Virginia is one of the most gerrymandered states in the country. During the last presidential election, President Obama won the state by three points, but Republicans still picked up 8 of the state’s 11 congressional districts under the GOP-friendly maps drawn by the state legislature.
In a court filing offered by the Republican members of Virginia’s congressional delegation, the lawmakers who benefit most from these gerrymandered maps admitted that the GOP intentionally rigged the state’s congressional districts in order to produce a lopsided delegation. The state legislature’s “overarching priorities” in drawing the maps, according to the court filing, was “incumbency protection and preservation of cores to maintain the 8–3 partisan division established in the 2010 election.”
2010 was a very good year for Republicans, enabling the GOP to capture unusually large portions of state congressional delegations. 2012, by contrast, was a strong year for Democrats which saw the reelection of President Obama. And yet, by these Republican lawmakers’ own admission, the maps drawn between the 2010 and 2012 elections were draw for the explicit purpose of ensuring that the GOP’s unusually strong performance in 2010 would be replicated year after year — even in years when the electorate was more favorable to Democrats. The GOP’s goal, in other words, was to render congressional elections little more than political theater, an annual ritual that would produce the same 8–3 delegation every single time.
The lawmakers’ admission that Virginia’s maps were drawn to lock in a delegation that’s unusually favorable to the GOP came as part of ongoing litigation over the legality of the state’s maps. As a general rule, the Supreme Court does not permit lawsuits challenging partisan gerrymandering (that’s despite the fact that a majority of the Court has, at times, indicated its belief that partisan gerrymanders can violate the Constitution). Under current precedents, however, congressional maps can be struck down because they engage in an impermissible racial gerrymander. And, indeed, a federal court did strike down Virginia’s current maps because of a racially impermissible district.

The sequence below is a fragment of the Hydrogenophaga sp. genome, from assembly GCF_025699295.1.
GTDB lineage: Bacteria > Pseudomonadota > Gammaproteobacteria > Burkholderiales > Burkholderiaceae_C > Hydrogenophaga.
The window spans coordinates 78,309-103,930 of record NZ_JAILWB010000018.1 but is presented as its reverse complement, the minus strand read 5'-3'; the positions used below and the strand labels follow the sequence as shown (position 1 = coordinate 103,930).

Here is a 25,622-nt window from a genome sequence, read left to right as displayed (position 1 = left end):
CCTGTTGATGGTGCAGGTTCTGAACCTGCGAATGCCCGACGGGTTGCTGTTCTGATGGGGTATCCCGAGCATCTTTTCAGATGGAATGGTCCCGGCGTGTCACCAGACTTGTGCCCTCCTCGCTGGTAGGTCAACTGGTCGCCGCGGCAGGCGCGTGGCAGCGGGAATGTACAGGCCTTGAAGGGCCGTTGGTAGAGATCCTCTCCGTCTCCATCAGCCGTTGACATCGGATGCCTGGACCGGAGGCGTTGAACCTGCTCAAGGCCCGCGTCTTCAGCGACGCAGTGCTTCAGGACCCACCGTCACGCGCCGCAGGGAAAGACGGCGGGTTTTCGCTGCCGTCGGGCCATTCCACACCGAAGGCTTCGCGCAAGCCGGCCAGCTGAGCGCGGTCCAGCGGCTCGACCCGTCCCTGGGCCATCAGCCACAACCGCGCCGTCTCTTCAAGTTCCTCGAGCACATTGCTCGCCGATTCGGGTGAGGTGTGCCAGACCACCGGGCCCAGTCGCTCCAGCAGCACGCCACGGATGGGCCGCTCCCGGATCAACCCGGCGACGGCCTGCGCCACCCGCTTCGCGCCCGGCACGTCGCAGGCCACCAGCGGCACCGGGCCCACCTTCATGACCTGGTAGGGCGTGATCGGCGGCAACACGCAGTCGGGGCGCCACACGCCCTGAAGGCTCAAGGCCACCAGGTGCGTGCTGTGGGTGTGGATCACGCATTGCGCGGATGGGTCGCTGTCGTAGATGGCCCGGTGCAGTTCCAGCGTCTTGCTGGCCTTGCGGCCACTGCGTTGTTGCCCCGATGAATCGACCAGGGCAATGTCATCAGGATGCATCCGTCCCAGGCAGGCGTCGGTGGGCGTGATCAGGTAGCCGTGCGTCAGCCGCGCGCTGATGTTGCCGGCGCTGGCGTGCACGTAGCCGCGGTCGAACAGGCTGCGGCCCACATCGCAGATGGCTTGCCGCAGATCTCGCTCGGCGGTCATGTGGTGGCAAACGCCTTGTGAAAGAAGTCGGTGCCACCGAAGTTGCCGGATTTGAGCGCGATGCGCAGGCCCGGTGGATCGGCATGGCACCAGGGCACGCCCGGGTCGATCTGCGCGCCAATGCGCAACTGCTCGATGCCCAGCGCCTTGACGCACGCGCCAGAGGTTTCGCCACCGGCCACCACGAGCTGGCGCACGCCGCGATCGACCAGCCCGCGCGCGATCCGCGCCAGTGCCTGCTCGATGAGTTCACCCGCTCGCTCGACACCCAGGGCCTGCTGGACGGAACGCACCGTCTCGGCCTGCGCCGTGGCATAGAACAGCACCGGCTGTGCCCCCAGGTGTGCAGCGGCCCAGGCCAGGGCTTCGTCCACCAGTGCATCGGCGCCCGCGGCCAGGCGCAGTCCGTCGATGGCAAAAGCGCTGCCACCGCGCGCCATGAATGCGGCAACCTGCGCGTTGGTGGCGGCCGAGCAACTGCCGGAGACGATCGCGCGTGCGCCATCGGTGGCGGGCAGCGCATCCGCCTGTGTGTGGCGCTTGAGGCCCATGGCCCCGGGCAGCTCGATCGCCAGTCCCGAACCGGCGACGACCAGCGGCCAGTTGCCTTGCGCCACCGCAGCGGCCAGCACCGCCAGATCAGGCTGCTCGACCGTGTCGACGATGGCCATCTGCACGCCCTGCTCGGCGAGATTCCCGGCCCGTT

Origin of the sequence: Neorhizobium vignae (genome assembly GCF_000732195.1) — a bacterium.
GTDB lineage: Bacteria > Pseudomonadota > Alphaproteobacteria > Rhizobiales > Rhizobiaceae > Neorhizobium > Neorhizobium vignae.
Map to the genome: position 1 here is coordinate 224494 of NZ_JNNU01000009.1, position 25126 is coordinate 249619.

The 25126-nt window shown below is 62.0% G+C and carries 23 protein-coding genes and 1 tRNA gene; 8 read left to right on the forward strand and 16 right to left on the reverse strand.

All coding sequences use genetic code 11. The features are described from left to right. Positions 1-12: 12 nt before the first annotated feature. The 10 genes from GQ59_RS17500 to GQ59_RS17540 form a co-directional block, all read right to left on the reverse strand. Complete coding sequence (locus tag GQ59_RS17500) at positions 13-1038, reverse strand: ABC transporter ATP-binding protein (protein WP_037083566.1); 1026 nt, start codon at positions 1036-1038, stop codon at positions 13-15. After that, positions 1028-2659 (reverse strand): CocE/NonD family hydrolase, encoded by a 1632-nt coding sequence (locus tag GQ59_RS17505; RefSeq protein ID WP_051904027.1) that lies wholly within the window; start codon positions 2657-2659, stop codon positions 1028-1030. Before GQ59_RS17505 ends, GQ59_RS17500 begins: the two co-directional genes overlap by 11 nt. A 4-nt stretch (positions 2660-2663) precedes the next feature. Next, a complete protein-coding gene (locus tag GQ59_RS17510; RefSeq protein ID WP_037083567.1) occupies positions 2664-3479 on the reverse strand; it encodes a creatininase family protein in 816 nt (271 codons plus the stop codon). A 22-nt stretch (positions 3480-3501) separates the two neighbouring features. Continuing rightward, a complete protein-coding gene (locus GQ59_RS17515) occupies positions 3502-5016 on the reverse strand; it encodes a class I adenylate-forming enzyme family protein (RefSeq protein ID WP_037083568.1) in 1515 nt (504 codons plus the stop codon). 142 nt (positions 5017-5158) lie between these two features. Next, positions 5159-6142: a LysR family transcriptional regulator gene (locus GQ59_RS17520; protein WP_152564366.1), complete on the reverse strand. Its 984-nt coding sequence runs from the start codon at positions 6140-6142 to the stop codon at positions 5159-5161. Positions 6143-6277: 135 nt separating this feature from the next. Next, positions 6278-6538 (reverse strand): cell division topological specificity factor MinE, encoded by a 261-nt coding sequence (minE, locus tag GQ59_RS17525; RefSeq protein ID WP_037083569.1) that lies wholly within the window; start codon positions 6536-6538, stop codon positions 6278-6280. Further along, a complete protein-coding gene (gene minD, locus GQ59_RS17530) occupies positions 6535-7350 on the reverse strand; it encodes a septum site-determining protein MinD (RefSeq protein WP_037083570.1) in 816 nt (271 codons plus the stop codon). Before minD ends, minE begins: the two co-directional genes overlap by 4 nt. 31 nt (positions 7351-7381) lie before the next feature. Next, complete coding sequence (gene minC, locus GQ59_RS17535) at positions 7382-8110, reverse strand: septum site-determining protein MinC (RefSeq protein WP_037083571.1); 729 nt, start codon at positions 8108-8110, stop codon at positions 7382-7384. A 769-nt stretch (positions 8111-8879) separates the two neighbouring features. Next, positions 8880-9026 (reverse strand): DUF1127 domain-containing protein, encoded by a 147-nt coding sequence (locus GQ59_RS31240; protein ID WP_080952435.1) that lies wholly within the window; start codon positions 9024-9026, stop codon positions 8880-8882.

Various interest groups are now fighting over how the court should redraw the Virginia’s maps in order to cure the problem with this district. The brief filed on behalf of the state’s Republican members of Congress argues that the court is obligated to draw this map in order to preserve the state’s partisan gerrymander — essentially requiring the court to maintain the same 8–3 partisan split that Republican lawmakers sought to lock in when they drew the original map. Quoting past Supreme Court decisions, the Republicans argue that “when ‘faced with the necessity of drawing district lines by judicial order,’” a court must “be guided by the legislative policies underlying” the original maps “‘to the extent those policies do not lead to violations of the Constitution or the Voting Rights Act.”
There is, indeed, some precedent supporting the idea that courts should not second-guess the decisions of state mapmakers, unless those decisions violate the Constitution or federal law. But the Republicans’ proposal confounds two distinct legal concepts and assumes, wrongly, that partisan gerrymanders are constitutional.